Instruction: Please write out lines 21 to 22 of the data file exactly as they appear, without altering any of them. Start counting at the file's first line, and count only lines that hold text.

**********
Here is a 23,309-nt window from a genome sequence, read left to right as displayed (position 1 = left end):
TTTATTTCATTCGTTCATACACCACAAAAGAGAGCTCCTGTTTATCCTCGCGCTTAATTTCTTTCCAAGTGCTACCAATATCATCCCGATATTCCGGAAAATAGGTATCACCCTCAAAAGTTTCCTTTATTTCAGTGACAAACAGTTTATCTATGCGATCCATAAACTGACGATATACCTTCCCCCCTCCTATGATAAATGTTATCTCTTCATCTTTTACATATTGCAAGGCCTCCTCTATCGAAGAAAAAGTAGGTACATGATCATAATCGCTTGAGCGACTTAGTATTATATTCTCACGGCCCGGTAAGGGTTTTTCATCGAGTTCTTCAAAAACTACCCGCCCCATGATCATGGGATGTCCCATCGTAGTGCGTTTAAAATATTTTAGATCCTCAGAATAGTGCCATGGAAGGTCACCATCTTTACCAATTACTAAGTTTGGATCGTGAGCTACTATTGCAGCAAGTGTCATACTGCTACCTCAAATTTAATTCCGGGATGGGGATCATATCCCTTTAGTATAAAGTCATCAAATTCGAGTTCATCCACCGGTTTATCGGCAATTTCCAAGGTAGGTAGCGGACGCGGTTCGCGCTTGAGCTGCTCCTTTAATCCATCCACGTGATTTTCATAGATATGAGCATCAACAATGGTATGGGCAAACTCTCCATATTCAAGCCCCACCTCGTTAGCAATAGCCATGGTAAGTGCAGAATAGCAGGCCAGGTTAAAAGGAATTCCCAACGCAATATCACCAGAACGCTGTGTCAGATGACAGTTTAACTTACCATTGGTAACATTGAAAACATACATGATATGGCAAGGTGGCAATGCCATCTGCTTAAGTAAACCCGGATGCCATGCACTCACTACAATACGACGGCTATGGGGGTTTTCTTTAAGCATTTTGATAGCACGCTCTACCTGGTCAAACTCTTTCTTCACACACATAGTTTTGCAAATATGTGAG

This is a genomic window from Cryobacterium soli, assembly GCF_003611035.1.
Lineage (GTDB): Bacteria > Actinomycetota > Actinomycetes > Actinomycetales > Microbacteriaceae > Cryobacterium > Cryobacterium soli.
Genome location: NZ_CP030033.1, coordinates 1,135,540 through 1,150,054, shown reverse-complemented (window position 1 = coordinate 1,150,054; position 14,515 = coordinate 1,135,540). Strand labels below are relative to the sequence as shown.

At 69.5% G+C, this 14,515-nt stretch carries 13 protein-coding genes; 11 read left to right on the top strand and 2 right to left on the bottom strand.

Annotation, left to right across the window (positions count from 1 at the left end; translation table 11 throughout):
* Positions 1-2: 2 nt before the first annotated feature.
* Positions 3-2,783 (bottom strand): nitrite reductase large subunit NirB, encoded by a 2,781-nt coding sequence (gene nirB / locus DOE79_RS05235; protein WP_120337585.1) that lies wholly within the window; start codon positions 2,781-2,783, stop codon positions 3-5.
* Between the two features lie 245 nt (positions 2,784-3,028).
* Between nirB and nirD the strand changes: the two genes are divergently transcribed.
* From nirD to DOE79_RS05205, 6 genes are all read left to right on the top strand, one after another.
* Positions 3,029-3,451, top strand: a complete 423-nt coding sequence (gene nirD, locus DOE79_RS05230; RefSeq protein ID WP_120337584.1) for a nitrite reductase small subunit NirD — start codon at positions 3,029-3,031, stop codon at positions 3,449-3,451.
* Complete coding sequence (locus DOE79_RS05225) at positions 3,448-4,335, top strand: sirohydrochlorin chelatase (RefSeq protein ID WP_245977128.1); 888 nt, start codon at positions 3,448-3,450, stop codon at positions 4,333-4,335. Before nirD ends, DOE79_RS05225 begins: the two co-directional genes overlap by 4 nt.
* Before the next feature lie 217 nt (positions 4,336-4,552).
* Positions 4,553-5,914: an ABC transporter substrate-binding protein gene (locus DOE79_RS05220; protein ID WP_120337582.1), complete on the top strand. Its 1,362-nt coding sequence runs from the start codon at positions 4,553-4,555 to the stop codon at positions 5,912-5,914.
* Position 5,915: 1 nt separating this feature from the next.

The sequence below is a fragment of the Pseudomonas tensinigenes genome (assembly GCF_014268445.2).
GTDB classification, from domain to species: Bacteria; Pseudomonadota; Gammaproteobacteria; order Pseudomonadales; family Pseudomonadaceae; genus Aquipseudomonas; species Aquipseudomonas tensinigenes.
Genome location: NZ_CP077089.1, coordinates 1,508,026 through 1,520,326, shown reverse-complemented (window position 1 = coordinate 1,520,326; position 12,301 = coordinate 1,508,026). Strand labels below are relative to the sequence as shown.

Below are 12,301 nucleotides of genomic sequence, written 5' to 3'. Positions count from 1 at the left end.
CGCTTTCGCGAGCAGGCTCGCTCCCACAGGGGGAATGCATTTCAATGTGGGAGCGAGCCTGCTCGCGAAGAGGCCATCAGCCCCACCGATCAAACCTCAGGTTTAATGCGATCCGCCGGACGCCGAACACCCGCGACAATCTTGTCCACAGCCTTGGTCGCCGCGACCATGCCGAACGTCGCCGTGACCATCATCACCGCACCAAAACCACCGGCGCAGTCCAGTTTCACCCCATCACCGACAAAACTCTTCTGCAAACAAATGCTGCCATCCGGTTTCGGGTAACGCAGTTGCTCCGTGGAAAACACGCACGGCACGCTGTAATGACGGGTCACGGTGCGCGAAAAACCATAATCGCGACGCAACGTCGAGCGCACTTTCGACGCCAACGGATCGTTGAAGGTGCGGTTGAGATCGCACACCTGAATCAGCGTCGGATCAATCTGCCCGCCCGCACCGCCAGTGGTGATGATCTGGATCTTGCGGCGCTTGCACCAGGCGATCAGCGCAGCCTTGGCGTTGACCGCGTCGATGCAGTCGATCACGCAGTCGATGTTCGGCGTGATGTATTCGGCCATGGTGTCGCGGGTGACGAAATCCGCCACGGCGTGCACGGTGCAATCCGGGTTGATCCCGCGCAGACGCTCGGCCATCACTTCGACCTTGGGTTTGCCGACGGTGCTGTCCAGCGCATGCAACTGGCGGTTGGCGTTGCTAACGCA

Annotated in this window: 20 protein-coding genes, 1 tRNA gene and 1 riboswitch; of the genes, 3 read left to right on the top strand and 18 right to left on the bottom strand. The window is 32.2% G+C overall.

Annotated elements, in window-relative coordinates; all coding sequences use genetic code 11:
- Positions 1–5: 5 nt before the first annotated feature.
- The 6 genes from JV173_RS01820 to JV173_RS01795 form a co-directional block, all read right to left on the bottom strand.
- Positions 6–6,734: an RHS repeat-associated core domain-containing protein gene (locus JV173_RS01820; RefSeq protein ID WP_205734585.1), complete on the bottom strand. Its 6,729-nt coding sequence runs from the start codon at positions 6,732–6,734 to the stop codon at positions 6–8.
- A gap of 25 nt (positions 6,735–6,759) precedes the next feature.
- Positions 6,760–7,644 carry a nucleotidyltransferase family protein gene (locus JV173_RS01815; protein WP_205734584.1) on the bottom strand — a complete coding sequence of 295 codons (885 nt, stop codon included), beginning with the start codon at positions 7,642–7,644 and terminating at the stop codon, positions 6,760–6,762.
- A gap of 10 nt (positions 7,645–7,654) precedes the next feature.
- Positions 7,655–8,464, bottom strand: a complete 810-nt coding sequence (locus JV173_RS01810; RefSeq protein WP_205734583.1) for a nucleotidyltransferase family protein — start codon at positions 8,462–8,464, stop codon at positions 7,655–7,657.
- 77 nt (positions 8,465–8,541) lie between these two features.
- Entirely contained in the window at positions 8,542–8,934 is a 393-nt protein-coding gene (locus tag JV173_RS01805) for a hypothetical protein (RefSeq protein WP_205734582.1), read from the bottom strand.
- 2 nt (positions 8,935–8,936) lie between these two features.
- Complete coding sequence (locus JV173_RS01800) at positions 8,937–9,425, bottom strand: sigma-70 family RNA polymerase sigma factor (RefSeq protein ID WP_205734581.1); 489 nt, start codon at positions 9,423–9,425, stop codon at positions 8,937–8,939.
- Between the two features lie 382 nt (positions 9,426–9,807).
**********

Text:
Below are 12,301 nucleotides of genomic sequence, written 5' to 3'. Positions count from 1 at the left end.
CGCTTTCGCGAGCAGGCTCGCTCCCACAGGGGGAATGCATTTCAATGTGGGAGCGAGCCTGCTCGCGAAGAGGCCATCAGCCCCACCGATCAAACCTCAGGTTTAATGCGATCCGCCGGACGCCGAACACCCGCGACAATCTTGTCCACAGCCTTGGTCGCCGCGACCATGCCGAACGTCGCCGTGACCATCATCACCGCACCAAAACCACCGGCGCAGTCCAGTTTCACCCCATCACCGACAAAACTCTTCTGCAAACAAATGCTGCCATCCGGTTTCGGGTAACGCAGTTGCTCCGTGGAAAACACGCACGGCACGCTGTAATGACGGGTCACGGTGCGCGAAAAACCATAATCGCGACGCAACGTCGAGCGCACTTTCGACGCCAACGGATCGTTGAAGGTGCGGTTGAGATCGCACACCTGAATCAGCGTCGGATCAATCTGCCCGCCCGCACCGCCAGTGGTGATGATCTGGATCTTGCGGCGCTTGCACCAGGCGATCAGCGCAGCCTTGGCGTTGACCGCGTCGATGCAGTCGATCACGCAGTCGATGTTCGGCGTGATGTATTCGGCCATGGTGTCGCGGGTGACGAAATCCGCCACGGCGTGCACGGTGCAATCCGGGTTGATCCCGCGCAGACGCTCGGCCATCACTTCGACCTTGGGTTTGCCGACGGTGCTGTCCAGCGCATGCAACTGGCGGTTGGCGTTGCTAACGCA